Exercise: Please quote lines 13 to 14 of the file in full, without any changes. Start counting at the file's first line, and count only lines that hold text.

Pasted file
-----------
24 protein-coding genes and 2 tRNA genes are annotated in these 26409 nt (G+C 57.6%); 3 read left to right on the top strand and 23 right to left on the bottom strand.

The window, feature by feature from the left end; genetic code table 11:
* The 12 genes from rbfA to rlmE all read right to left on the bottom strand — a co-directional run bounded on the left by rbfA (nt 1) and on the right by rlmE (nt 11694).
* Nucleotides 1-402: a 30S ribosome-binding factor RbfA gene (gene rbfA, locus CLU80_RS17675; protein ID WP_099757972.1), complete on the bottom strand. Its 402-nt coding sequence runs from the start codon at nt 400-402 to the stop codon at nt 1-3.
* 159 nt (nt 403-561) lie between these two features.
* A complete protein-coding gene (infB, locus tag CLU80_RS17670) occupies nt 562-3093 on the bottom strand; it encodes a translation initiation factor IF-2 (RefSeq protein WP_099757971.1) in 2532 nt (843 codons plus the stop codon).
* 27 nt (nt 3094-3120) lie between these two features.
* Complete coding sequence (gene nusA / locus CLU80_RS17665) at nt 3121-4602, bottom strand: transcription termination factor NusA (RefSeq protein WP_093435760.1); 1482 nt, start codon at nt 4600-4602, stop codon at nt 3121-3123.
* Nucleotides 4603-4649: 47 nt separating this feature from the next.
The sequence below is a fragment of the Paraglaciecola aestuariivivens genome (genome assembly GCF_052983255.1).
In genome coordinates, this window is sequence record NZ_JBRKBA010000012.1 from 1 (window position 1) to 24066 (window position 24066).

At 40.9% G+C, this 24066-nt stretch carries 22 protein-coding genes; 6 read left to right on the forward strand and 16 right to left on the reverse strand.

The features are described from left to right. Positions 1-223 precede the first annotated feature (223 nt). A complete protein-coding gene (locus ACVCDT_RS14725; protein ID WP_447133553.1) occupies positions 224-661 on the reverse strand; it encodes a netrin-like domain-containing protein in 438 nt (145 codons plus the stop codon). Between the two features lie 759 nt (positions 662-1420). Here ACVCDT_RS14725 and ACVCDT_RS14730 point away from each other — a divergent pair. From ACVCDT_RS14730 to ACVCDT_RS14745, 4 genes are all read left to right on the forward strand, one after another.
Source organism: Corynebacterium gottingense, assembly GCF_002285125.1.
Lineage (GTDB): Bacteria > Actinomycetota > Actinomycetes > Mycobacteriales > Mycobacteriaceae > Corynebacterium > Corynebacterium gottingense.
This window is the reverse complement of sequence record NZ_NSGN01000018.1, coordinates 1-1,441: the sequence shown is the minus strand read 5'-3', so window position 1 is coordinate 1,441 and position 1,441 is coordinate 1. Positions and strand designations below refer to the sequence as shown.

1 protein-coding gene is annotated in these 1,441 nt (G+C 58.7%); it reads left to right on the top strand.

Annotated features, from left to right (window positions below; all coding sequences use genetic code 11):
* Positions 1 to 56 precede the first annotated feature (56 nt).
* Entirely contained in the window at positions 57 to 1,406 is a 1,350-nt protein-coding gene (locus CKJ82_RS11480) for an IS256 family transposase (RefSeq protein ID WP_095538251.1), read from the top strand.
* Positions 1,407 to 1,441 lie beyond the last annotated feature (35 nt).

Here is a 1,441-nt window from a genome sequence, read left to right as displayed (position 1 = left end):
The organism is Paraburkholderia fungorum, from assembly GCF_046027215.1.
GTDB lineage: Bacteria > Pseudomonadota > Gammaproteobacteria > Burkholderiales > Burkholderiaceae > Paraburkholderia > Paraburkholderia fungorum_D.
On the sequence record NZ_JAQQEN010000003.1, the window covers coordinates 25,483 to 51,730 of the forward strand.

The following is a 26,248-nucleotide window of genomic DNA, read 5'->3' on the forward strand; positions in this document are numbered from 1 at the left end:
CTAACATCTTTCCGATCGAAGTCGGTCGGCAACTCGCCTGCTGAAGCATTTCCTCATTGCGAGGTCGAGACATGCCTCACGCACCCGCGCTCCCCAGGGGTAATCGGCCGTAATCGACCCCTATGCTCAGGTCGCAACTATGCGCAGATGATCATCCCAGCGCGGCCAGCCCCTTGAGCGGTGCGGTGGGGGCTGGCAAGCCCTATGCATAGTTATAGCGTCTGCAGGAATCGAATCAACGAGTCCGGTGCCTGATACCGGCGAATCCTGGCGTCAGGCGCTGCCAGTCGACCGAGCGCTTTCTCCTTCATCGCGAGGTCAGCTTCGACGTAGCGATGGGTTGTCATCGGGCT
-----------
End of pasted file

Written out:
The features are described from left to right. Positions 1-223 precede the first annotated feature (223 nt). A complete protein-coding gene (locus ACVCDT_RS14725; protein ID WP_447133553.1) occupies positions 224-661 on the reverse strand; it encodes a netrin-like domain-containing protein in 438 nt (145 codons plus the stop codon). Between the two features lie 759 nt (positions 662-1420). Here ACVCDT_RS14725 and ACVCDT_RS14730 point away from each other — a divergent pair. From ACVCDT_RS14730 to ACVCDT_RS14745, 4 genes are all read left to right on the forward strand, one after another.
Source organism: Corynebacterium gottingense, assembly GCF_002285125.1.